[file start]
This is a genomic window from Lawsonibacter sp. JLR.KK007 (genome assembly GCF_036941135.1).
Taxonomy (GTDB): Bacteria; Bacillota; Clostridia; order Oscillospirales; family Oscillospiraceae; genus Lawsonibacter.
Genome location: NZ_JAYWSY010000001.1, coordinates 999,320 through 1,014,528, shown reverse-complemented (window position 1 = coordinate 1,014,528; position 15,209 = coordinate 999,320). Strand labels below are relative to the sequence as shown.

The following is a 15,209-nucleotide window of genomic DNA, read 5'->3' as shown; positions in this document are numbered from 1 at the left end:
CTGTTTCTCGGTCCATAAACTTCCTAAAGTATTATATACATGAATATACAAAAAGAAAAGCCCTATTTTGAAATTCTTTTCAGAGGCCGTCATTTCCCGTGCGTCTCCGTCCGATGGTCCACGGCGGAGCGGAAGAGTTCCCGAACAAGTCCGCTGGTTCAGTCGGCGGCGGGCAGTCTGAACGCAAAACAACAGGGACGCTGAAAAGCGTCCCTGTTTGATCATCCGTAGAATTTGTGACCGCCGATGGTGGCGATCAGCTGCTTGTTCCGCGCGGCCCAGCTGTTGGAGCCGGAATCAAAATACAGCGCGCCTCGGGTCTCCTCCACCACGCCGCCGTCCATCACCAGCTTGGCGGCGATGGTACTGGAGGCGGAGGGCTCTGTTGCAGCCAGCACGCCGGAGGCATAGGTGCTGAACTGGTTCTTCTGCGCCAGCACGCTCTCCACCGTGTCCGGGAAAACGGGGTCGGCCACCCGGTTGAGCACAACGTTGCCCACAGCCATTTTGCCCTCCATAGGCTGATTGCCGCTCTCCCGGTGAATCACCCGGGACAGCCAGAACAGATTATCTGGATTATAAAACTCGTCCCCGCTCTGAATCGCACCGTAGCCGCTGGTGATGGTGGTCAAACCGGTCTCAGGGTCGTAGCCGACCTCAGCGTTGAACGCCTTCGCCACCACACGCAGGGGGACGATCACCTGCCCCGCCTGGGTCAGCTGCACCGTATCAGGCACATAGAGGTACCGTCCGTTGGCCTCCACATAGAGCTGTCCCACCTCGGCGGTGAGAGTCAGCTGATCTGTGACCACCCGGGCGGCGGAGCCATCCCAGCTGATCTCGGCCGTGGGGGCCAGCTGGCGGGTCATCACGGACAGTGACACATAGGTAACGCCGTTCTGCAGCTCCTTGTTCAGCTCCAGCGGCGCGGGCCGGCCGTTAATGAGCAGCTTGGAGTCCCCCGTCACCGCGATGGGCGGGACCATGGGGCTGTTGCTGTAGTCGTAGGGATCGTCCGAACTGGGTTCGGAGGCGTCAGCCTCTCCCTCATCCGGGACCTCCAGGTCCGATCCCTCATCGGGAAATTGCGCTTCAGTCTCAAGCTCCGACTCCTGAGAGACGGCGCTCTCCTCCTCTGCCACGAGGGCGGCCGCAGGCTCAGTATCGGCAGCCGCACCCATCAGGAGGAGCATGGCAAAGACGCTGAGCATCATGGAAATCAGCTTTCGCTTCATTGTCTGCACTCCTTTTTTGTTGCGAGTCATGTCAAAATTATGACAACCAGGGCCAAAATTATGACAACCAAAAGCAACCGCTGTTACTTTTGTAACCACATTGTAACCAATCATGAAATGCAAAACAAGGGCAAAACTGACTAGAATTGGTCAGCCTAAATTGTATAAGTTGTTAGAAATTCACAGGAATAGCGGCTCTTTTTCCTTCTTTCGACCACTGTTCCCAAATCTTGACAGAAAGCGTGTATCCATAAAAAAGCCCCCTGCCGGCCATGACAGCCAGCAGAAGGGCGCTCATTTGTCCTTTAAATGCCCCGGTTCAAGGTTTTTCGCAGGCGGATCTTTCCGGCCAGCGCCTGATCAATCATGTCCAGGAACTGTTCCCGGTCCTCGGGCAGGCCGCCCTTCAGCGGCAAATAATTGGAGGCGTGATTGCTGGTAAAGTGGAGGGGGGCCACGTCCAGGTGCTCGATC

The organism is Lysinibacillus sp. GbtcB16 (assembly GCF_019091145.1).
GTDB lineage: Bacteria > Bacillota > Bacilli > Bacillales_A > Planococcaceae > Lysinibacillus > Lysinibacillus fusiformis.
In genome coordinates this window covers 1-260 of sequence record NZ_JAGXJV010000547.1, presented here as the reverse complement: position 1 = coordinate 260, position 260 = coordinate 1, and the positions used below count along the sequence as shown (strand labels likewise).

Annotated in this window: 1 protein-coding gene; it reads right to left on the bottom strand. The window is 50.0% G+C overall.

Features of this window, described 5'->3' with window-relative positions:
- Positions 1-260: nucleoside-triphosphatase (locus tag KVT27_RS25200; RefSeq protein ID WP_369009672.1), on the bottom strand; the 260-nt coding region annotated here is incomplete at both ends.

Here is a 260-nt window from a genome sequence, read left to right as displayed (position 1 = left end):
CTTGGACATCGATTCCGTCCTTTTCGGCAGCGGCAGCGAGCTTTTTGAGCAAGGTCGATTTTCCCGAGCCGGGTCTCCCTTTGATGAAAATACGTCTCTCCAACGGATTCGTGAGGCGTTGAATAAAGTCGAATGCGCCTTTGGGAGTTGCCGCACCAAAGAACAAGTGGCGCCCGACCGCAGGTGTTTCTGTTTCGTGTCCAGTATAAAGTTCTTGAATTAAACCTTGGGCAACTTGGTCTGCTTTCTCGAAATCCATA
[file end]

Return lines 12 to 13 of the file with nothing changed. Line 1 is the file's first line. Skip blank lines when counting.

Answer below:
Here is a 260-nt window from a genome sequence, read left to right as displayed (position 1 = left end):
CTTGGACATCGATTCCGTCCTTTTCGGCAGCGGCAGCGAGCTTTTTGAGCAAGGTCGATTTTCCCGAGCCGGGTCTCCCTTTGATGAAAATACGTCTCTCCAACGGATTCGTGAGGCGTTGAATAAAGTCGAATGCGCCTTTGGGAGTTGCCGCACCAAAGAACAAGTGGCGCCCGACCGCAGGTGTTTCTGTTTCGTGTCCAGTATAAAGTTCTTGAATTAAACCTTGGGCAACTTGGTCTGCTTTCTCGAAATCCATA